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Extradition: UK-US Treaty

Volume 697: debated on Tuesday 8 January 2008

asked Her Majesty’s Government:

What steps they are taking to renegotiate the current extradition treaty with the United States.

My Lords, Her Majesty's Government are not taking any steps to renegotiate our extradition treaty with the United States. The treaty came into force on 26 April 2007, when the United States and the United Kingdom Governments exchanged instruments of ratification. Extradition arrangements between the United Kingdom and the United States are balanced and fair, despite differences in terminology and procedure.

My Lords, at present it is easier for people to be extradited from the United Kingdom to the United States than vice versa. Is that position not intolerable because of the difference in burdens of proof? At a time when there seem to be signs of a considerable mood change towards a greater emphasis on fairness and justice in international relations in the United States, is this not rather a good time to reopen the issue?

My Lords, I do not accept that premise. The requirements are as broadly comparable as it is possible to achieve between two different jurisdictions. It is worth setting this in context by giving some figures. Since 1 January 2004, when the prima facie evidential requirement was removed from the United States, 37 people have been extradited from this country to the United States. Of those, 11 were to face allegations of so-called white-collar crimes such as mail fraud and satellite signal fraud. However, 26 of them—or 70 per cent—involved serious offences such as murder, rape, indecent assault, drugs and child pornography. Thirteen people have travelled from the United States to the United Kingdom, of whom four were for white-collar crimes—so it is roughly 30 per cent in each case. It is also interesting that in each case 54 per cent of the requests applied for have been granted.

My Lords, I suggest that in this regard there is not injustice but a disparity. Is there not a case to review these reciprocal arrangements—one reason being the plea-bargaining structure in the United States?

My Lords, again, I do not think that that is necessary. The United States is a mature democracy with a legal system that is underpinned by its Bill of Rights, which owes its origins to our own Magna Carta. There are full and proper safeguards in the 2003 Act.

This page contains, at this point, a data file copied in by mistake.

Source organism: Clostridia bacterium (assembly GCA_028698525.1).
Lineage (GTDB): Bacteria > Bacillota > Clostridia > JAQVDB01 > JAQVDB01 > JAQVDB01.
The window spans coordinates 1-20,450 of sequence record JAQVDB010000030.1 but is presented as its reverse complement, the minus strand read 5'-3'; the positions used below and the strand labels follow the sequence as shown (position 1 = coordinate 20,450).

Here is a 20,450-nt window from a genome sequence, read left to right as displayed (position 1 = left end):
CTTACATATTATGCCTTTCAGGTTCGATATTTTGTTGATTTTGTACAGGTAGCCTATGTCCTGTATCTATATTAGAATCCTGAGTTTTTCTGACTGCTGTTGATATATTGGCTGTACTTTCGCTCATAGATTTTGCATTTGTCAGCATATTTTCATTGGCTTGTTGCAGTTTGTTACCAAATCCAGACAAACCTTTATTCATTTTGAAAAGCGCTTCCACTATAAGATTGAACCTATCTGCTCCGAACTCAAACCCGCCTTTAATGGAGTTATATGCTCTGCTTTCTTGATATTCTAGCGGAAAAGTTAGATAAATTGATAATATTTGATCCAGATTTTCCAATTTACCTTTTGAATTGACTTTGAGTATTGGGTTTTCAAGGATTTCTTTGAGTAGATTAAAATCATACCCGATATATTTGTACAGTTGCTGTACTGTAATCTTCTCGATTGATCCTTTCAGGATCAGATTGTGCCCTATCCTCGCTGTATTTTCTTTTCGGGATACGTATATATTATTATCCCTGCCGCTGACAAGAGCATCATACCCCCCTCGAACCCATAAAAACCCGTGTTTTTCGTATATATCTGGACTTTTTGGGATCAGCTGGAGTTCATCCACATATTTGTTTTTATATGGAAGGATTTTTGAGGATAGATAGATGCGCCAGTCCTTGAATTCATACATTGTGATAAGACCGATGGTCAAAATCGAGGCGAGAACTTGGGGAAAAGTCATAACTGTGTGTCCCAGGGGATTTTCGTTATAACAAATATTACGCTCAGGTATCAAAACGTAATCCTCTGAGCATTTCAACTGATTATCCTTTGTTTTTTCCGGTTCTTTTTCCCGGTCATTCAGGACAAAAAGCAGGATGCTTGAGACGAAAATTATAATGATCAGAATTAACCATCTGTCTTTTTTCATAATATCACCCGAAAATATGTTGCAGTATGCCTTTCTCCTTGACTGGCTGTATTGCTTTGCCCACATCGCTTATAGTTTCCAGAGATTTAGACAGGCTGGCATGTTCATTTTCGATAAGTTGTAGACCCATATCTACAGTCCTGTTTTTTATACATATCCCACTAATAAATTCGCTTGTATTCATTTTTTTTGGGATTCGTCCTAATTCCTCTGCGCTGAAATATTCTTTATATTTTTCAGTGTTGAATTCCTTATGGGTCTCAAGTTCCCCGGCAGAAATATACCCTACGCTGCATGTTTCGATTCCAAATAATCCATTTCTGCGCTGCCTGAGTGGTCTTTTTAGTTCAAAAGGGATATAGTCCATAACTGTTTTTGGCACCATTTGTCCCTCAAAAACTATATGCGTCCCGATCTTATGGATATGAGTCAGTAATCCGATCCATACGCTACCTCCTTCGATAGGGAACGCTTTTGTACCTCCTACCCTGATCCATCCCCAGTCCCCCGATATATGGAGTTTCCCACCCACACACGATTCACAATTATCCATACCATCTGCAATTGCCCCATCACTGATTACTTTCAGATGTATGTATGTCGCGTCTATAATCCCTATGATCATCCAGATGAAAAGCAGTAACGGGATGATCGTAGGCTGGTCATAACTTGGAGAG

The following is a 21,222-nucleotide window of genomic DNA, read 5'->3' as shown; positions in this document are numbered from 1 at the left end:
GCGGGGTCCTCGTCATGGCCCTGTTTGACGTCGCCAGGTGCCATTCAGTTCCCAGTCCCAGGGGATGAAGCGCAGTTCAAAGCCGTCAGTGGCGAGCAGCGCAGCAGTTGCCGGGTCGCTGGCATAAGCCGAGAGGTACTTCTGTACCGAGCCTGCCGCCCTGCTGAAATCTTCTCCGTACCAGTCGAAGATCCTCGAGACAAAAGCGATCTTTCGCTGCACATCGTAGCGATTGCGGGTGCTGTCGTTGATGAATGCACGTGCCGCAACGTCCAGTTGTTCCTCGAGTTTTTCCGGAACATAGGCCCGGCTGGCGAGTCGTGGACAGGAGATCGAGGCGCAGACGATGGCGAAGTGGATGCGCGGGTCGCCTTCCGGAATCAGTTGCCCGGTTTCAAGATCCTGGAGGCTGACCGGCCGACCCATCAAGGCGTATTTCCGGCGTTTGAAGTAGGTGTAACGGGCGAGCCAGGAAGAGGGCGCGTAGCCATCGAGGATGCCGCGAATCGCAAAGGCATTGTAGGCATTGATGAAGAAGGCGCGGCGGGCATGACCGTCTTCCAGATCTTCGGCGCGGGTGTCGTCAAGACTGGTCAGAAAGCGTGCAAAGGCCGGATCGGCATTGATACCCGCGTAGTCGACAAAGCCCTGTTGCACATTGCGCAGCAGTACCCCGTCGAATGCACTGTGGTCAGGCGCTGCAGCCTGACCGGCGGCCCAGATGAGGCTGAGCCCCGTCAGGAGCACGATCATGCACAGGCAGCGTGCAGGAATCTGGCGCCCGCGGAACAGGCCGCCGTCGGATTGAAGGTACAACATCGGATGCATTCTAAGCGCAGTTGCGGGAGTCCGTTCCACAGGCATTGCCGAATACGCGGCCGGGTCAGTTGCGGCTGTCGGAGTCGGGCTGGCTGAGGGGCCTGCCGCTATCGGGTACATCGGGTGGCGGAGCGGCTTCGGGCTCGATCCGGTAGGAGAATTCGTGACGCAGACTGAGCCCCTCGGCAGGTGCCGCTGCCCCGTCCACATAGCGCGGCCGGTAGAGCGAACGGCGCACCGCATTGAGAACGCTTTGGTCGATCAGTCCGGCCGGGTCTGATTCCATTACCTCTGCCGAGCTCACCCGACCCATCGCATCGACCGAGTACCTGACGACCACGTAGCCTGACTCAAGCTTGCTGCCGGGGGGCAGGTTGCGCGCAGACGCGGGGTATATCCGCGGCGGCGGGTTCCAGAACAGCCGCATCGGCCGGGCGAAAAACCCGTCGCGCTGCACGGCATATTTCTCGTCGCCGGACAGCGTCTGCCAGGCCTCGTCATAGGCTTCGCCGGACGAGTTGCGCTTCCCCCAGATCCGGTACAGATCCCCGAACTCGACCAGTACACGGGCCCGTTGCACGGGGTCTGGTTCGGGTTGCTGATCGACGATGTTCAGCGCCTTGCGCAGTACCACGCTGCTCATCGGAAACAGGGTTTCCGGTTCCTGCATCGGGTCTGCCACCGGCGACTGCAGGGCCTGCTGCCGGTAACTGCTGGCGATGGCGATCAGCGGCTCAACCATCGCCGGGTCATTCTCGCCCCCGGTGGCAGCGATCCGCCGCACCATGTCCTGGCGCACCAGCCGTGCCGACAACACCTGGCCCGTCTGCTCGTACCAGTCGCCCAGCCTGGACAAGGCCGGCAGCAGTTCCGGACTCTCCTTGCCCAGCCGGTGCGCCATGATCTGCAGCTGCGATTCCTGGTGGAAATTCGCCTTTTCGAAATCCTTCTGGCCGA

My Lords, the Minister will be aware that the United States is the UK’s largest extradition partner, so it is a very serious matter to ensure full equality of treatment between the two countries. Do the people of this county have to await a more liberal Administration in the United States and this country to achieve full reciprocity?

The Minister says that there is substantial equality but, with respect, that is not correct. The sixth amendment to the American constitution requires a greater standard of fairness than this extradition treaty—the Ashcroft-Blunkett treaty. Why can we not seek to remove six words from Article 8 of the treaty and achieve full reciprocity and fairness?

My Lords, I repeat that the requirements are broadly comparable. This is not only the case with the United States; the requirement not to provide prima facie evidence is not unusual—it applies also to Canada, New Zealand, Australia and to all the EU countries that are signed up to the ECE. That has been the case since 1991. So this is not at all unusual and is, I think, perfectly fair.

My Lords, can the Minister accept that the figures quoted by him are probably less than meaningful, bearing in mind the fact that the population of the United States is roughly five times that of the United Kingdom?

My Lords, the noble Lord makes a point that I could not have made better. The difference in numbers of those who have gone from one country to the other relates to the fact that there are some 260 million people in the United States and some 60 million here.

My Lords, is it not the case that the EU-US extradition arrangements provide greater guarantees than this bilateral treaty?

My Lords, I do not believe that that is the case. When we go from the UK to the US we have to show “reasonable suspicion” and, the other way around, “probable cause” has to be shown. We ask the US to provide information that would justify the issue of a warrant for an arrest of a person within the judge’s jurisdiction. As I have said previously, the US is a mature democracy and these arrangements are broadly comparable.

My Lords, could the Minister advise us how many cases in which the British Government have asked for extradition were related to terrorism?

My Lords, perhaps I may come back to the noble Baroness later in writing. I think that it is a very small number—one or two cases, in fact.